Irish climber feared dead

 

Gerard McDonnell, the Co Limerick climber who scaled the second highest mountain in the world on Friday, is now presumed to have died on his descent.

Mr McDonnell and six colleagues vanished yesterday after they were hit by falling ice at about 8,000 metres while descending the K2 peak on the Chinese/Pakistani border.

In a statement this afternoon Mr McDonnell’s family said they were extremely proud of Gerard’s many heroic and brave achievements.

“The last few days have been a roller coaster of emotions as we celebrated with joy his historic achievement, and now must try to come to terms with the untimely loss of a great son, brother and friend,” it said.

The family appealed for privacy from the media.

President Mary McAleese conveyed her sympathies today to Mr McDonnell’s family.

“My thoughts today are with the McDonnell family as they come to terms with their great loss,” she said.

“Following so closely on their righteous pride, and that of the country, at Gerard becoming the first Irish person to scale K2, it is truly heartbreaking that they must now contemplate the loss of a beloved son and brother.”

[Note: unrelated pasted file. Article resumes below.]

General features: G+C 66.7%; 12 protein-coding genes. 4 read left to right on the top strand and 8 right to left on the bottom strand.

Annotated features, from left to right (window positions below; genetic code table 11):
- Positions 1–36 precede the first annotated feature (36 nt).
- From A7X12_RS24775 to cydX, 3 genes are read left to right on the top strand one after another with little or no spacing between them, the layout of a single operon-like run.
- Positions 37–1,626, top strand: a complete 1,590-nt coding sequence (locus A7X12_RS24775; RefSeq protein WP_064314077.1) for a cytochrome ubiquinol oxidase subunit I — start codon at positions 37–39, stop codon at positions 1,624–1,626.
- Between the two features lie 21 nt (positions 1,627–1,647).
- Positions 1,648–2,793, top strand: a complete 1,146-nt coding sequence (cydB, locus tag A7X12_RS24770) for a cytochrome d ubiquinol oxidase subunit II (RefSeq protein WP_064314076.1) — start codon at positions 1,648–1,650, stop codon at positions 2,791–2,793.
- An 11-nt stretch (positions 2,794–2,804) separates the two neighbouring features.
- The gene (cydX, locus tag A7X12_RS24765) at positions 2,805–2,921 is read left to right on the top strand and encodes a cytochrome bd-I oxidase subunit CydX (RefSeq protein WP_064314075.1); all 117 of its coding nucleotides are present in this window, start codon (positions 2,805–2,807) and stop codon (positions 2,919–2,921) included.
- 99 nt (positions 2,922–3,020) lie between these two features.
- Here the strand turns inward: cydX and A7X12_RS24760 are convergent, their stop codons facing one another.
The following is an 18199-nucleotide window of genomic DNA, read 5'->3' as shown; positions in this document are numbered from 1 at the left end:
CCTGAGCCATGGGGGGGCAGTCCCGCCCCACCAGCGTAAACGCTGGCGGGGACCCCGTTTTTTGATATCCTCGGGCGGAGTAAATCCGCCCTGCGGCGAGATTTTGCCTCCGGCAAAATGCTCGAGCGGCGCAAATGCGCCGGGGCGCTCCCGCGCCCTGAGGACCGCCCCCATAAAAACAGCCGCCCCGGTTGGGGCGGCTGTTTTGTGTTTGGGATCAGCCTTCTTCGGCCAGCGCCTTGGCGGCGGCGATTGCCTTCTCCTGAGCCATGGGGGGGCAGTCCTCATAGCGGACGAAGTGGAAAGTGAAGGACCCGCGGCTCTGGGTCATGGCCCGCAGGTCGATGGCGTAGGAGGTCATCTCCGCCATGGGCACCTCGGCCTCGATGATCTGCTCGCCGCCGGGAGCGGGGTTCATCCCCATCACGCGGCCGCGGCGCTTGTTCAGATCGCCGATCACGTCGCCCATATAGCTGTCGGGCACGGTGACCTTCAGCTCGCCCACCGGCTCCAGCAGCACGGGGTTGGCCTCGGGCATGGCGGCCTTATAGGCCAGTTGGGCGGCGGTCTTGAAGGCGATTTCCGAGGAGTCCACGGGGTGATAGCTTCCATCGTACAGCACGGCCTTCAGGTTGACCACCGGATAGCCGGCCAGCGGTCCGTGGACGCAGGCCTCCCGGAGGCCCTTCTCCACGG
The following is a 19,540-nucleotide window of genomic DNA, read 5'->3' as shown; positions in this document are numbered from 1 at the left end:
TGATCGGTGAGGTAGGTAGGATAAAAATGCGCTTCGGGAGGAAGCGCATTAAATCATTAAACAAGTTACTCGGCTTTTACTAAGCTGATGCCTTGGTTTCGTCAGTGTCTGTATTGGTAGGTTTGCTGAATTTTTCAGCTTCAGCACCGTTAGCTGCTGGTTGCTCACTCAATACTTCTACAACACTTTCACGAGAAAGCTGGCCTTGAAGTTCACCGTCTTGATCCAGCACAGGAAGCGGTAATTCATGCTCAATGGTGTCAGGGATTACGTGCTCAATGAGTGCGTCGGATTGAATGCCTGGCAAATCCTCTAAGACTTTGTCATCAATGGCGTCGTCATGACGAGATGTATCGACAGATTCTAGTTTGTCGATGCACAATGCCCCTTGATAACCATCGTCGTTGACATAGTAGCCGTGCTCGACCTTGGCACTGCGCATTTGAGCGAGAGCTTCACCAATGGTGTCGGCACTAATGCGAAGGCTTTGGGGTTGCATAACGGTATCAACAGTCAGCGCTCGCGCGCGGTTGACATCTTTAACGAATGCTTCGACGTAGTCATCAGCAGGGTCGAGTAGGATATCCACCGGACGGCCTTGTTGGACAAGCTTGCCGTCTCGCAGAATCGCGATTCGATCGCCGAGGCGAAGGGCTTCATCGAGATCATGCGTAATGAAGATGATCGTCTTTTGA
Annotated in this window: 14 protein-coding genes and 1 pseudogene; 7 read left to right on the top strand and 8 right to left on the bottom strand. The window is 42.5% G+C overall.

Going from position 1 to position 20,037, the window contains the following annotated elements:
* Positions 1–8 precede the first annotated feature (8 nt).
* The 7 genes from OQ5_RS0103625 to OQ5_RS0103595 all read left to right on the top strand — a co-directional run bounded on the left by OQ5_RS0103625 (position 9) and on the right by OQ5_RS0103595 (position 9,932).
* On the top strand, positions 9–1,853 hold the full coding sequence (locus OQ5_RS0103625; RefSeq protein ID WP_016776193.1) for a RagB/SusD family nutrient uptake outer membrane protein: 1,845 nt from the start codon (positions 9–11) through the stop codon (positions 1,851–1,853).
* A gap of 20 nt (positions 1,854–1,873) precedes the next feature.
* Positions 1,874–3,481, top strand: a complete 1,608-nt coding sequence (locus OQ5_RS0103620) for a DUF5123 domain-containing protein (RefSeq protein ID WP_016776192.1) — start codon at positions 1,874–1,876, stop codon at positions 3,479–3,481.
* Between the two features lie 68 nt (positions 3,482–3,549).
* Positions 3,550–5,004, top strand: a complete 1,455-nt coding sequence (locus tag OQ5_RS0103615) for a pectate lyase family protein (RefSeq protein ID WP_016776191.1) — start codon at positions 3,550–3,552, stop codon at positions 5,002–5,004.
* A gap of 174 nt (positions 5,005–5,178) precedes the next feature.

The President met Mr McDonnell earlier this year following his participation in the Beyond Endurance Irish expedition to the South Pole.

More than 50 climbers have died on K2 since 1952 — at least 22 of which died while descending from the summit.

Mr McDonnell, who lived in Alaska, failed to reach the summit of the mountain two years ago after he was hit by a rockfall and was airlifted to hospital.

K2 is regarded as more challenging than Mount Everest because of its steeper routes and unpredictable weather.

Only 189 climbers have reached the summit since the 1950s, compared with around 1,400 for Everest.

Additional reporting: PA